The UK is paying less for new cancer drugs than most other countries in Europe, a new report has found.
The study in The Lancet Oncology also reveals that the prices of such drugs vary widely – from 28 percent to 388 percent – between high-income European countries, Australia, and New Zealand.
The study looked at 31 originator (under patent) drugs and found that overall the UK and Mediterranean countries such as Greece, Spain, and Portugal pay the lowest average unit manufacturer prices for them, whereas Sweden, Switzerland, and Germany pay the highest prices.
“Public payers in Germany are paying 223 percent more in terms of official prices for interferon alfa 2b for melanoma and leukaemia treatment than those in Greece,” says lead author Dr Sabine Vogler from the WHO Collaborating Centre for Pharmaceutical Pricing and Reimbursement Policies. “For gefitinib to treat non-small-lung cancer, the price in Germany is 172 percent higher than in New Zealand.”
The research also highlighted the overall high prices of new cancer treatments in Europe. None of the 31 drugs reviewed had a unit price lower than €10. Almost a quarter (twenty-three percent) had an average unit price higher than €1000. Four drugs (thirteen percent) had an average price between €250 and €500; for two drugs (six percent) it was between €500 and €1000.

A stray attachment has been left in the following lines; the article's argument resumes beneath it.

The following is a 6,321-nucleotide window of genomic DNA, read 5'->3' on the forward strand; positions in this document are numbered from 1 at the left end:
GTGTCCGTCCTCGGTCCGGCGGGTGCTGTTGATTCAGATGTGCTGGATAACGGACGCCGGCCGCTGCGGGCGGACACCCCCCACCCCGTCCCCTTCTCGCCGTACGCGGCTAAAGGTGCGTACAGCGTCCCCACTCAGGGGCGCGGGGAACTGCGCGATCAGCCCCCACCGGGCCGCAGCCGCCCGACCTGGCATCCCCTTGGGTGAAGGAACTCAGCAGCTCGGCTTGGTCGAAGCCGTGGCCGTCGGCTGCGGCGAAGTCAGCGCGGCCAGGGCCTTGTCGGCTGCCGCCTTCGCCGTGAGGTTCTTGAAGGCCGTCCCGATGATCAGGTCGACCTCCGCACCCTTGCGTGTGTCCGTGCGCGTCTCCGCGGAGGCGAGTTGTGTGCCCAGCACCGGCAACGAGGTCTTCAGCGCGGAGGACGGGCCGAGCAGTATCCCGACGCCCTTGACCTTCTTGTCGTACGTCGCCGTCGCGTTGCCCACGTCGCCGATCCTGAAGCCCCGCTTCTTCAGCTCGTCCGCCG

The difference between the prices of drugs between the highest and lowest priced countries ranged from 28 percent to 50 percent for a third of the drugs sampled, between 50 percent and 100 percent for half of the drugs, and between 100 percent and 200 percent for three drugs (ten percent).
A particular problem noted by the authors is that patient access discounts on these prices – which are increasingly used to gain approval in the UK and some other countries – are usually confidential, meaning that other countries risk overpaying as they can only use the official undiscounted prices as a benchmark.
Volger adds: “We hope that our findings will provide concrete evidence for policymakers to take action to address high prices and ensure more transparency in cancer drug pricing so that costs and access to new drugs does not depend on where a patient lives.”